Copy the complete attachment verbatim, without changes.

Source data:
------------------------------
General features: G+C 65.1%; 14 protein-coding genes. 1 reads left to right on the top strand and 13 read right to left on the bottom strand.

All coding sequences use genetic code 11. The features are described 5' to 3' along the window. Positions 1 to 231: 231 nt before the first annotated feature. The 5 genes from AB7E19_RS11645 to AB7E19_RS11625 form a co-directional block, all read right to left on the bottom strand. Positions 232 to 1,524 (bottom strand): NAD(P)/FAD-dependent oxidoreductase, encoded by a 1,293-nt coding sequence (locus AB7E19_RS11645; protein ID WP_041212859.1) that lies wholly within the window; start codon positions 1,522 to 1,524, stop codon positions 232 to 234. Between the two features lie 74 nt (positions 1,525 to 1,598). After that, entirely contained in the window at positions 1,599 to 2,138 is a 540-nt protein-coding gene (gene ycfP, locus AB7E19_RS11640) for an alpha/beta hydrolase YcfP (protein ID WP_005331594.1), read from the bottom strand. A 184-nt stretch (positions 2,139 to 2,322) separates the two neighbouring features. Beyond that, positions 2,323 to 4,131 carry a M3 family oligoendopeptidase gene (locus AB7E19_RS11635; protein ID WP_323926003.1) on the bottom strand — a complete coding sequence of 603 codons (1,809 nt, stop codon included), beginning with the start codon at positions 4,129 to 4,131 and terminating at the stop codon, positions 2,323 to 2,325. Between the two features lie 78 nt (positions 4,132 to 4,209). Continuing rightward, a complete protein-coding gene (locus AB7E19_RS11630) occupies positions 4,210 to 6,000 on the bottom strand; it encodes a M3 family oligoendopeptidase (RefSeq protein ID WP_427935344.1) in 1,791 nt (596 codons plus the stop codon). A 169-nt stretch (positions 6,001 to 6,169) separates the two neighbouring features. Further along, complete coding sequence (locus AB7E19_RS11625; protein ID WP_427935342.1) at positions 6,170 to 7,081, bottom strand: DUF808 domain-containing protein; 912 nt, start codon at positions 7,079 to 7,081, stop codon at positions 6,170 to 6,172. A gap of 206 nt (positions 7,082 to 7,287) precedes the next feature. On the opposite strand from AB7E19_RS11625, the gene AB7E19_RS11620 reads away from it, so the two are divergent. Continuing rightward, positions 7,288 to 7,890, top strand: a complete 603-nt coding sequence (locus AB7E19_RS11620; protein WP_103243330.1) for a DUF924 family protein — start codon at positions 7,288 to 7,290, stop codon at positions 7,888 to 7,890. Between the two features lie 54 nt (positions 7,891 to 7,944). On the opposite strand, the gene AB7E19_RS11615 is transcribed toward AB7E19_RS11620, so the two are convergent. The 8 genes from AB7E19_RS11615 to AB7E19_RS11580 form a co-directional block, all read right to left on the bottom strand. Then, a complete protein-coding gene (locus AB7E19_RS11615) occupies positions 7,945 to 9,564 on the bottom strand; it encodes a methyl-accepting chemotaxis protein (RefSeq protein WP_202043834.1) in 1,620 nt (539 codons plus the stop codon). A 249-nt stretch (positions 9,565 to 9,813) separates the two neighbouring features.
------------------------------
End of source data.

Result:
General features: G+C 65.1%; 14 protein-coding genes. 1 reads left to right on the top strand and 13 read right to left on the bottom strand.

All coding sequences use genetic code 11. The features are described 5' to 3' along the window. Positions 1 to 231: 231 nt before the first annotated feature. The 5 genes from AB7E19_RS11645 to AB7E19_RS11625 form a co-directional block, all read right to left on the bottom strand. Positions 232 to 1,524 (bottom strand): NAD(P)/FAD-dependent oxidoreductase, encoded by a 1,293-nt coding sequence (locus AB7E19_RS11645; protein ID WP_041212859.1) that lies wholly within the window; start codon positions 1,522 to 1,524, stop codon positions 232 to 234. Between the two features lie 74 nt (positions 1,525 to 1,598). After that, entirely contained in the window at positions 1,599 to 2,138 is a 540-nt protein-coding gene (gene ycfP, locus AB7E19_RS11640) for an alpha/beta hydrolase YcfP (protein ID WP_005331594.1), read from the bottom strand. A 184-nt stretch (positions 2,139 to 2,322) separates the two neighbouring features. Beyond that, positions 2,323 to 4,131 carry a M3 family oligoendopeptidase gene (locus AB7E19_RS11635; protein ID WP_323926003.1) on the bottom strand — a complete coding sequence of 603 codons (1,809 nt, stop codon included), beginning with the start codon at positions 4,129 to 4,131 and terminating at the stop codon, positions 2,323 to 2,325. Between the two features lie 78 nt (positions 4,132 to 4,209). Continuing rightward, a complete protein-coding gene (locus AB7E19_RS11630) occupies positions 4,210 to 6,000 on the bottom strand; it encodes a M3 family oligoendopeptidase (RefSeq protein ID WP_427935344.1) in 1,791 nt (596 codons plus the stop codon). A 169-nt stretch (positions 6,001 to 6,169) separates the two neighbouring features. Further along, complete coding sequence (locus AB7E19_RS11625; protein ID WP_427935342.1) at positions 6,170 to 7,081, bottom strand: DUF808 domain-containing protein; 912 nt, start codon at positions 7,079 to 7,081, stop codon at positions 6,170 to 6,172. A gap of 206 nt (positions 7,082 to 7,287) precedes the next feature. On the opposite strand from AB7E19_RS11625, the gene AB7E19_RS11620 reads away from it, so the two are divergent. Continuing rightward, positions 7,288 to 7,890, top strand: a complete 603-nt coding sequence (locus AB7E19_RS11620; protein WP_103243330.1) for a DUF924 family protein — start codon at positions 7,288 to 7,290, stop codon at positions 7,888 to 7,890. Between the two features lie 54 nt (positions 7,891 to 7,944). On the opposite strand, the gene AB7E19_RS11615 is transcribed toward AB7E19_RS11620, so the two are convergent. The 8 genes from AB7E19_RS11615 to AB7E19_RS11580 form a co-directional block, all read right to left on the bottom strand. Then, a complete protein-coding gene (locus AB7E19_RS11615) occupies positions 7,945 to 9,564 on the bottom strand; it encodes a methyl-accepting chemotaxis protein (RefSeq protein WP_202043834.1) in 1,620 nt (539 codons plus the stop codon). A 249-nt stretch (positions 9,565 to 9,813) separates the two neighbouring features.